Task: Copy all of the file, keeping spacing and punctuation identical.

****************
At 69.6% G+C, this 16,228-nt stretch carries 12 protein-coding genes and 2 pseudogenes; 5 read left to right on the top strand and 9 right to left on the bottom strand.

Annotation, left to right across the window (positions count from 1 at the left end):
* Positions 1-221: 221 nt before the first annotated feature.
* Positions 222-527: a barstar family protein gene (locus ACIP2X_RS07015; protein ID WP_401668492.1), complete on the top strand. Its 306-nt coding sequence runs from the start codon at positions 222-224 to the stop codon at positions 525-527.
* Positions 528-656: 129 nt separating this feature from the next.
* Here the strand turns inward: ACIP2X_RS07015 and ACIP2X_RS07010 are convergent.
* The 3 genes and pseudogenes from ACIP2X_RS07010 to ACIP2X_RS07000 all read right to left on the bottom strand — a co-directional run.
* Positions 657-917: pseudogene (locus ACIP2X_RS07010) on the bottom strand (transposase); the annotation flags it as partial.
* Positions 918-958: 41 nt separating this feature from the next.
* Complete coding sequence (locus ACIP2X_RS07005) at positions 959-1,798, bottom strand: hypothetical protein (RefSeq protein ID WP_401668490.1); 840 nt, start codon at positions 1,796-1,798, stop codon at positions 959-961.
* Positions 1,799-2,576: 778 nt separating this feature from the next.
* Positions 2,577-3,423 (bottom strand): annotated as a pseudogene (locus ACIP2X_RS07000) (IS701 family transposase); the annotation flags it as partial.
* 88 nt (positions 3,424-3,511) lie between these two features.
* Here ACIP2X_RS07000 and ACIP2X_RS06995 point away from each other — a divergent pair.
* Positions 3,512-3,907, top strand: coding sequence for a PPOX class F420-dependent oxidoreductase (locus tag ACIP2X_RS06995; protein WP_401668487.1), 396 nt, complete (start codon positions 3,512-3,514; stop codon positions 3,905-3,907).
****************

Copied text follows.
At 69.6% G+C, this 16,228-nt stretch carries 12 protein-coding genes and 2 pseudogenes; 5 read left to right on the top strand and 9 right to left on the bottom strand.

Annotation, left to right across the window (positions count from 1 at the left end):
* Positions 1-221: 221 nt before the first annotated feature.
* Positions 222-527: a barstar family protein gene (locus ACIP2X_RS07015; protein ID WP_401668492.1), complete on the top strand. Its 306-nt coding sequence runs from the start codon at positions 222-224 to the stop codon at positions 525-527.
* Positions 528-656: 129 nt separating this feature from the next.
* Here the strand turns inward: ACIP2X_RS07015 and ACIP2X_RS07010 are convergent.
* The 3 genes and pseudogenes from ACIP2X_RS07010 to ACIP2X_RS07000 all read right to left on the bottom strand — a co-directional run.
* Positions 657-917: pseudogene (locus ACIP2X_RS07010) on the bottom strand (transposase); the annotation flags it as partial.
* Positions 918-958: 41 nt separating this feature from the next.
* Complete coding sequence (locus ACIP2X_RS07005) at positions 959-1,798, bottom strand: hypothetical protein (RefSeq protein ID WP_401668490.1); 840 nt, start codon at positions 1,796-1,798, stop codon at positions 959-961.
* Positions 1,799-2,576: 778 nt separating this feature from the next.
* Positions 2,577-3,423 (bottom strand): annotated as a pseudogene (locus ACIP2X_RS07000) (IS701 family transposase); the annotation flags it as partial.
* 88 nt (positions 3,424-3,511) lie between these two features.
* Here ACIP2X_RS07000 and ACIP2X_RS06995 point away from each other — a divergent pair.
* Positions 3,512-3,907, top strand: coding sequence for a PPOX class F420-dependent oxidoreductase (locus tag ACIP2X_RS06995; protein WP_401668487.1), 396 nt, complete (start codon positions 3,512-3,514; stop codon positions 3,905-3,907).